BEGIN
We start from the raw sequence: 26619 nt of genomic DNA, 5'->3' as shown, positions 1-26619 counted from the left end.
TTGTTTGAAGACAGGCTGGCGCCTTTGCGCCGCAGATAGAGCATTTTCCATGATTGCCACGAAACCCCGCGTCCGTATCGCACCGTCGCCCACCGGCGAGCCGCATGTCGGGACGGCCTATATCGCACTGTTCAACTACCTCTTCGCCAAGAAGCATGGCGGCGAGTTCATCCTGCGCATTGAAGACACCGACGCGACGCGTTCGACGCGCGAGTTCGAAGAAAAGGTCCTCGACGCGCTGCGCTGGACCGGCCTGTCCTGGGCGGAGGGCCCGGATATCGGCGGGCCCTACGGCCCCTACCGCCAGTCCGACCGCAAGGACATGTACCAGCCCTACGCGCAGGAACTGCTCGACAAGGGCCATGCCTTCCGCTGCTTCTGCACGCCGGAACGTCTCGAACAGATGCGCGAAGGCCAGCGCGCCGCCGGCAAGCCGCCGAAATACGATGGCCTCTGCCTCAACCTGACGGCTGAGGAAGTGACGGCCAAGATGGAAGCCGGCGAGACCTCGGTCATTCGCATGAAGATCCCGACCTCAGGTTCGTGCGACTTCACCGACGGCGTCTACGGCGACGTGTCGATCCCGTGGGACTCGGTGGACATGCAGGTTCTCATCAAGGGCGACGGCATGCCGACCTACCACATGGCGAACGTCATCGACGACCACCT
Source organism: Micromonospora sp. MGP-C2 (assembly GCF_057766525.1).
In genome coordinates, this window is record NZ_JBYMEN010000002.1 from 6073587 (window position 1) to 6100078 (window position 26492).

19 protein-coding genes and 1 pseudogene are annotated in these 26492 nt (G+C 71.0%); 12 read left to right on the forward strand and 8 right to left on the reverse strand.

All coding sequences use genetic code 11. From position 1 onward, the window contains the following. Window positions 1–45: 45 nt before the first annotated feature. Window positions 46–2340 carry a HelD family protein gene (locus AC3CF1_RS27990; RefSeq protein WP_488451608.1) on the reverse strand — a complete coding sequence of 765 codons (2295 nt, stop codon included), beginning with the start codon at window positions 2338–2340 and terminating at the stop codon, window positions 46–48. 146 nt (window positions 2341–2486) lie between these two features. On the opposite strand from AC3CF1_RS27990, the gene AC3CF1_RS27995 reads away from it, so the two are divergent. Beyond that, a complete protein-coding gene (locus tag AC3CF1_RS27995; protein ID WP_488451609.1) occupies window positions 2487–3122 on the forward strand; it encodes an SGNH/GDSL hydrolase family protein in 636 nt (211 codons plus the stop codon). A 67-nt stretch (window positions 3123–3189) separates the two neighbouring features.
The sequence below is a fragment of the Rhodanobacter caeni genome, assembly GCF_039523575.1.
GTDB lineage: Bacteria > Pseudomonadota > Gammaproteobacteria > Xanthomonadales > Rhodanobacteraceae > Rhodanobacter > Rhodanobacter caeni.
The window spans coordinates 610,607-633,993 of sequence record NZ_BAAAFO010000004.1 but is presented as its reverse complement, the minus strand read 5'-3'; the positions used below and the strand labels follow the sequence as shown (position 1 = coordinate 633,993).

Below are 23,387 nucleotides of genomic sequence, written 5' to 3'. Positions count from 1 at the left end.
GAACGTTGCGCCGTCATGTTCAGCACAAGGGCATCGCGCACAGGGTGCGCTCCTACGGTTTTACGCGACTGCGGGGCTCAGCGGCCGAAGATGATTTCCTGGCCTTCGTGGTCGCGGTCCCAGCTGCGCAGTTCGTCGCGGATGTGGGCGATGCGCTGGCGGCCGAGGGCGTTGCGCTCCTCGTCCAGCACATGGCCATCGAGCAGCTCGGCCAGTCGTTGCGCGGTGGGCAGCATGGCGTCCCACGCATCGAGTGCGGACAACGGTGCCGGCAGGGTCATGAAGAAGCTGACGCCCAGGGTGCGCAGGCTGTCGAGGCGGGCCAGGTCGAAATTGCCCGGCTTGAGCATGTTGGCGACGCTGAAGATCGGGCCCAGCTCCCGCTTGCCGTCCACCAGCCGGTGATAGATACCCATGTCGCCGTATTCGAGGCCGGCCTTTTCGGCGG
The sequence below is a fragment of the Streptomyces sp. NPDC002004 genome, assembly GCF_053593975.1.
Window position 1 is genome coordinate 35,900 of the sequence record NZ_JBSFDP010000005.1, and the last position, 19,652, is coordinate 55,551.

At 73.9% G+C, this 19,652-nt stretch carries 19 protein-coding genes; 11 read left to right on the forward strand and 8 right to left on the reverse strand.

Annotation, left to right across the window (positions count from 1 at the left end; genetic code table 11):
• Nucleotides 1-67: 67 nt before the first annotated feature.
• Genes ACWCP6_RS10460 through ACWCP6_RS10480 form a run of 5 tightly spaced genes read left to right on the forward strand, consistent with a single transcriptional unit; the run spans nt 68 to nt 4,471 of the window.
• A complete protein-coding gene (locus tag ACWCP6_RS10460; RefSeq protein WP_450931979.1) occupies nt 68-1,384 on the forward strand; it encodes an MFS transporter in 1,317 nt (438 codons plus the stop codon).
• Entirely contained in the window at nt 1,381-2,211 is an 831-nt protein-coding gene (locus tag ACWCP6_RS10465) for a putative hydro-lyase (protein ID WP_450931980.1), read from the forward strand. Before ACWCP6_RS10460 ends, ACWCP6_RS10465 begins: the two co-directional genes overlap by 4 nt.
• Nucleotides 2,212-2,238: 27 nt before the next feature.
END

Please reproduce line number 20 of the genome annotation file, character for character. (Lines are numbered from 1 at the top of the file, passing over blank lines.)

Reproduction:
• Nucleotides 2,212-2,238: 27 nt before the next feature.